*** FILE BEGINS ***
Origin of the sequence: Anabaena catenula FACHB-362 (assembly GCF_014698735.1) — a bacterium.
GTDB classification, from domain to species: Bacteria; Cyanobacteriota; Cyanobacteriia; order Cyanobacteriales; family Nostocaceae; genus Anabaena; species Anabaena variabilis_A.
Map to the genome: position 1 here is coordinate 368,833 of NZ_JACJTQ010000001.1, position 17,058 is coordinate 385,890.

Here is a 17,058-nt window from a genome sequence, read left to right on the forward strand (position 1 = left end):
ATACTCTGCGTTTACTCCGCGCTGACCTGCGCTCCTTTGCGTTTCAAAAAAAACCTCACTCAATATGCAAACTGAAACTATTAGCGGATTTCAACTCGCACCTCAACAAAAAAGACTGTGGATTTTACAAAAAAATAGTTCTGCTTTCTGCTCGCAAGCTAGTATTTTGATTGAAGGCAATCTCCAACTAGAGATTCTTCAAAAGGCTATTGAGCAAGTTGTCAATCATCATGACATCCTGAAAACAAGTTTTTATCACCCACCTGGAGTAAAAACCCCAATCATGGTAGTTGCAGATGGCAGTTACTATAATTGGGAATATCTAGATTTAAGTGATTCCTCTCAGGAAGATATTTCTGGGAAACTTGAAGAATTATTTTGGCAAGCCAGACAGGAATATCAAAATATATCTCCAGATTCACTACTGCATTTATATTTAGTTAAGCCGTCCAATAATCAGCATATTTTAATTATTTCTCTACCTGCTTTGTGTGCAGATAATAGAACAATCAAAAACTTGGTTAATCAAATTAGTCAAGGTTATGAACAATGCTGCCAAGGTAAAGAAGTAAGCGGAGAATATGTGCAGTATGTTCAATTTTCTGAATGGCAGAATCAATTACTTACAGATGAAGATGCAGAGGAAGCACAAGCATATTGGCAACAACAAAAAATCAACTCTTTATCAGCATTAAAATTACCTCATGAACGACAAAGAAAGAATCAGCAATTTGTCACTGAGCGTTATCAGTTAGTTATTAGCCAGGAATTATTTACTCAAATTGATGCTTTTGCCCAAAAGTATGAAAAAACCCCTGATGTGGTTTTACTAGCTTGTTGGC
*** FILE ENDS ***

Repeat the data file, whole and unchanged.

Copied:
Origin of the sequence: Anabaena catenula FACHB-362 (assembly GCF_014698735.1) — a bacterium.
GTDB classification, from domain to species: Bacteria; Cyanobacteriota; Cyanobacteriia; order Cyanobacteriales; family Nostocaceae; genus Anabaena; species Anabaena variabilis_A.
Map to the genome: position 1 here is coordinate 368,833 of NZ_JACJTQ010000001.1, position 17,058 is coordinate 385,890.

Here is a 17,058-nt window from a genome sequence, read left to right on the forward strand (position 1 = left end):
ATACTCTGCGTTTACTCCGCGCTGACCTGCGCTCCTTTGCGTTTCAAAAAAAACCTCACTCAATATGCAAACTGAAACTATTAGCGGATTTCAACTCGCACCTCAACAAAAAAGACTGTGGATTTTACAAAAAAATAGTTCTGCTTTCTGCTCGCAAGCTAGTATTTTGATTGAAGGCAATCTCCAACTAGAGATTCTTCAAAAGGCTATTGAGCAAGTTGTCAATCATCATGACATCCTGAAAACAAGTTTTTATCACCCACCTGGAGTAAAAACCCCAATCATGGTAGTTGCAGATGGCAGTTACTATAATTGGGAATATCTAGATTTAAGTGATTCCTCTCAGGAAGATATTTCTGGGAAACTTGAAGAATTATTTTGGCAAGCCAGACAGGAATATCAAAATATATCTCCAGATTCACTACTGCATTTATATTTAGTTAAGCCGTCCAATAATCAGCATATTTTAATTATTTCTCTACCTGCTTTGTGTGCAGATAATAGAACAATCAAAAACTTGGTTAATCAAATTAGTCAAGGTTATGAACAATGCTGCCAAGGTAAAGAAGTAAGCGGAGAATATGTGCAGTATGTTCAATTTTCTGAATGGCAGAATCAATTACTTACAGATGAAGATGCAGAGGAAGCACAAGCATATTGGCAACAACAAAAAATCAACTCTTTATCAGCATTAAAATTACCTCATGAACGACAAAGAAAGAATCAGCAATTTGTCACTGAGCGTTATCAGTTAGTTATTAGCCAGGAATTATTTACTCAAATTGATGCTTTTGCCCAAAAGTATGAAAAAACCCCTGATGTGGTTTTACTAGCTTGTTGGC